• Vol. 10
  • Chapter 06

Theory of the Magnolia Edges

In his study, the professor told the philosophy student: ‘Your thesis is worthless. You’ve failed to include references and a bibliography. You haven’t provided context.’

Despite such criticism, the student remained calm. ‘My “Theory of the Magnolia Edges” that I expound in the thesis has no references and context because there are none. My work is original. Nothing relates to its concept. It stands on its own.’

The professor glanced at his watch. ‘You’re wasting my time with a lazy excuse. But I’m required to discuss the thesis with you, so kindly summarise it in as few words as you can manage.’

‘Of course,’ the student replied with a smile. She stood and adjusted the tone of her voice to one of didactic assurance. ‘Existence is contained within a frame comprising magnolia edges, magnolia being a suitably non-committal and, I suggest, non-controversial colour.’

‘Yes,’ the professor muttered. ‘Hurry up, would you.’

‘The frame encloses the stars of our universe. When our birth occurs, we step among them. Later, we choose to stand still, drift, or acknowledge our environment before we fade. Thus, my theory describes the nature of existence, which is exactly what philosophical studies endeavour to understand.’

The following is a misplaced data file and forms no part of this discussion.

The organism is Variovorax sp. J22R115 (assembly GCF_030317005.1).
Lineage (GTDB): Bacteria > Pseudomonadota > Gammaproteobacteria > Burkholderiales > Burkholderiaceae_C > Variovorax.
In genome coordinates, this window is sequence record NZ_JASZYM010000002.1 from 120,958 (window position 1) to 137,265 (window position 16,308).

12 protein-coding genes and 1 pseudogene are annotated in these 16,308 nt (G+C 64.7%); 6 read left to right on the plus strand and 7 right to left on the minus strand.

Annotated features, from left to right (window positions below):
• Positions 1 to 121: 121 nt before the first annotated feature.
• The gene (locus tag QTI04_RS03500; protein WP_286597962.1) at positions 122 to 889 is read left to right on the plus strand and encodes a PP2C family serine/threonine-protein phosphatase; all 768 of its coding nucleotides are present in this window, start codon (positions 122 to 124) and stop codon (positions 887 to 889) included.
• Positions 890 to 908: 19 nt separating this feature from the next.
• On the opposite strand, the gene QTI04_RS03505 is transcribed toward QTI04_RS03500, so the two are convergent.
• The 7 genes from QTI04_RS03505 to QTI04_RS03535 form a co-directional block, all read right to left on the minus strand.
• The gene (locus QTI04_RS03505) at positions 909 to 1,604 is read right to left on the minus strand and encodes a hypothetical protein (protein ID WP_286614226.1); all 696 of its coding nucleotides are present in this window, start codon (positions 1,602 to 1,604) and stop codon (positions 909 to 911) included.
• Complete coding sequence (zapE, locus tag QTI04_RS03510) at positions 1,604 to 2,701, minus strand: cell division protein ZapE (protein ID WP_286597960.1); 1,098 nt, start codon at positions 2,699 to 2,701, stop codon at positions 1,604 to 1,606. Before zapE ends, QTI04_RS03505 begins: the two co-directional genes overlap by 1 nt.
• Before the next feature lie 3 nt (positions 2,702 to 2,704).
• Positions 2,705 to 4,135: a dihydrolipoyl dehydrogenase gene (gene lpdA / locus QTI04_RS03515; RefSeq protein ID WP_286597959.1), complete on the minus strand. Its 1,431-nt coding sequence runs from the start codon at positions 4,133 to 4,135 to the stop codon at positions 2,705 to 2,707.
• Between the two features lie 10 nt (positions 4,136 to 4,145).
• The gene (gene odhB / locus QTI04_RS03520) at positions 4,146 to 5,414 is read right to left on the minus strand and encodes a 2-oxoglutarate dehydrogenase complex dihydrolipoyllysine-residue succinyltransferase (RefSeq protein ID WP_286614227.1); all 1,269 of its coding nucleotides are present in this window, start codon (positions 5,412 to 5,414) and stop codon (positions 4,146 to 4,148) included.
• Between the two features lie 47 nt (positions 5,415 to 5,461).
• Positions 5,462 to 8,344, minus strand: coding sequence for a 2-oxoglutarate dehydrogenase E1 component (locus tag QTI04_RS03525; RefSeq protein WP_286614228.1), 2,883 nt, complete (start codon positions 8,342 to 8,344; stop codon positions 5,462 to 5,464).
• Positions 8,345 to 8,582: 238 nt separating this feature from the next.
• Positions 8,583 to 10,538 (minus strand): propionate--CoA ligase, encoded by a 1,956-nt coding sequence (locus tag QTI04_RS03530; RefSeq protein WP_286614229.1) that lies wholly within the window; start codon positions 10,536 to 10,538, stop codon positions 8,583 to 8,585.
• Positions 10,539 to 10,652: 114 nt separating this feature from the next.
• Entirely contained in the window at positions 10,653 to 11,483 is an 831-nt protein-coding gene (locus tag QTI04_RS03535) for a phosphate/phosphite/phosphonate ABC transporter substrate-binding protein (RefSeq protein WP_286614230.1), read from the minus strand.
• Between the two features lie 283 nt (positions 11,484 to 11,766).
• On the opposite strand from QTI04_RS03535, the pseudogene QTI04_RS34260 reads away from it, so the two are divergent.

‘At least your summary is concise,’ the professor said and reached for a cigarette. ‘In turn, I’ll try to be reasonable in my comments.’ He remembered that he shouldn’t smoke indoors and gave vent to an exasperated grunt before continuing. ‘I find it hard to believe that your three years of work here in the university has led you to formulate such a nonsensical, unsupported theory.’


Theory of the Magnolia Edges

‘You were going to be reasonable.’

‘Don’t interrupt. First, your fundamental notion is fantastic, in the sense of highly imaginative and fanciful. Second, as an individual, your head is in the clouds. Moreover, these clouds are nacreous. In other words, your ideas float thousands of metres above the earth and may appear lustrous but are idiosyncratic ruses of light. Third, your thinking wavers like a quivering jellyfish. It is transparent and annoying. Where is your research? Where are your knowledge-based arguments and considerations?’

The student’s gaze moved from the professor to a window. A magnolia-painted frame held the glass in place. Through the glass itself, the student noted a change in the sky, from blue to a lime-green hue that she had once seen on lichen in a decaying wood.

‘You’re an incorrigible daydreamer who pays no heed to anyone or anything,’ the professor said and reached for a cigarette once again. This time he lit it and sat back in his chair.

Beyond the window, against the lime-green background, the student watched a Luffa acutangula float into view.

‘And you,’ the student said to the professor, ‘are a loofah. Dry and rough. Fit only for scrubbing dirt away.’


Rather than respond, the student crossed to the window. She opened it without asking and stepped out among the stars.